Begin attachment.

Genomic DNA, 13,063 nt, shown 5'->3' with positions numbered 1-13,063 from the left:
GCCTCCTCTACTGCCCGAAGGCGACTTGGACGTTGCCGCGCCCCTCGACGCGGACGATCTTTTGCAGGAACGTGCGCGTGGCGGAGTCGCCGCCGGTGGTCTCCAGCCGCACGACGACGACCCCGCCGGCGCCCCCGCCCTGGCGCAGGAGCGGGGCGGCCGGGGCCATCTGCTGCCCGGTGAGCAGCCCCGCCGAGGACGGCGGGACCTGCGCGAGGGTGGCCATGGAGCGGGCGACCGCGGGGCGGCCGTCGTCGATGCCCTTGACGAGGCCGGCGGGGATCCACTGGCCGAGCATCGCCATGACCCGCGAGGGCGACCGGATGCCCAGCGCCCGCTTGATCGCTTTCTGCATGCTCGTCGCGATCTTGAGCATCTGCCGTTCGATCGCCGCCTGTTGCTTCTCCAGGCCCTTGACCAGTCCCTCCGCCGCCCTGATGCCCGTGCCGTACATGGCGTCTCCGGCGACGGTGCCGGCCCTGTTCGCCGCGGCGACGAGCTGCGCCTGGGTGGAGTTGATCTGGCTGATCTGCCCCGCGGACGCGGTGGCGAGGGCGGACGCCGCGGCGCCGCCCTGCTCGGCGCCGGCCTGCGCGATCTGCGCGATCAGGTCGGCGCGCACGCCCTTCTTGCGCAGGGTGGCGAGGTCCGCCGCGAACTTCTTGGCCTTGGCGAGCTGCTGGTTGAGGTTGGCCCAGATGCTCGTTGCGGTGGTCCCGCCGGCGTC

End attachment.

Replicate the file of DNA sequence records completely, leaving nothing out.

Genomic DNA, 13,063 nt, shown 5'->3' with positions numbered 1-13,063 from the left:
GCCTCCTCTACTGCCCGAAGGCGACTTGGACGTTGCCGCGCCCCTCGACGCGGACGATCTTTTGCAGGAACGTGCGCGTGGCGGAGTCGCCGCCGGTGGTCTCCAGCCGCACGACGACGACCCCGCCGGCGCCCCCGCCCTGGCGCAGGAGCGGGGCGGCCGGGGCCATCTGCTGCCCGGTGAGCAGCCCCGCCGAGGACGGCGGGACCTGCGCGAGGGTGGCCATGGAGCGGGCGACCGCGGGGCGGCCGTCGTCGATGCCCTTGACGAGGCCGGCGGGGATCCACTGGCCGAGCATCGCCATGACCCGCGAGGGCGACCGGATGCCCAGCGCCCGCTTGATCGCTTTCTGCATGCTCGTCGCGATCTTGAGCATCTGCCGTTCGATCGCCGCCTGTTGCTTCTCCAGGCCCTTGACCAGTCCCTCCGCCGCCCTGATGCCCGTGCCGTACATGGCGTCTCCGGCGACGGTGCCGGCCCTGTTCGCCGCGGCGACGAGCTGCGCCTGGGTGGAGTTGATCTGGCTGATCTGCCCCGCGGACGCGGTGGCGAGGGCGGACGCCGCGGCGCCGCCCTGCTCGGCGCCGGCCTGCGCGATCTGCGCGATCAGGTCGGCGCGCACGCCCTTCTTGCGCAGGGTGGCGAGGTCCGCCGCGAACTTCTTGGCCTTGGCGAGCTGCTGGTTGAGGTTGGCCCAGATGCTCGTTGCGGTGGTCCCGCCGGCGTC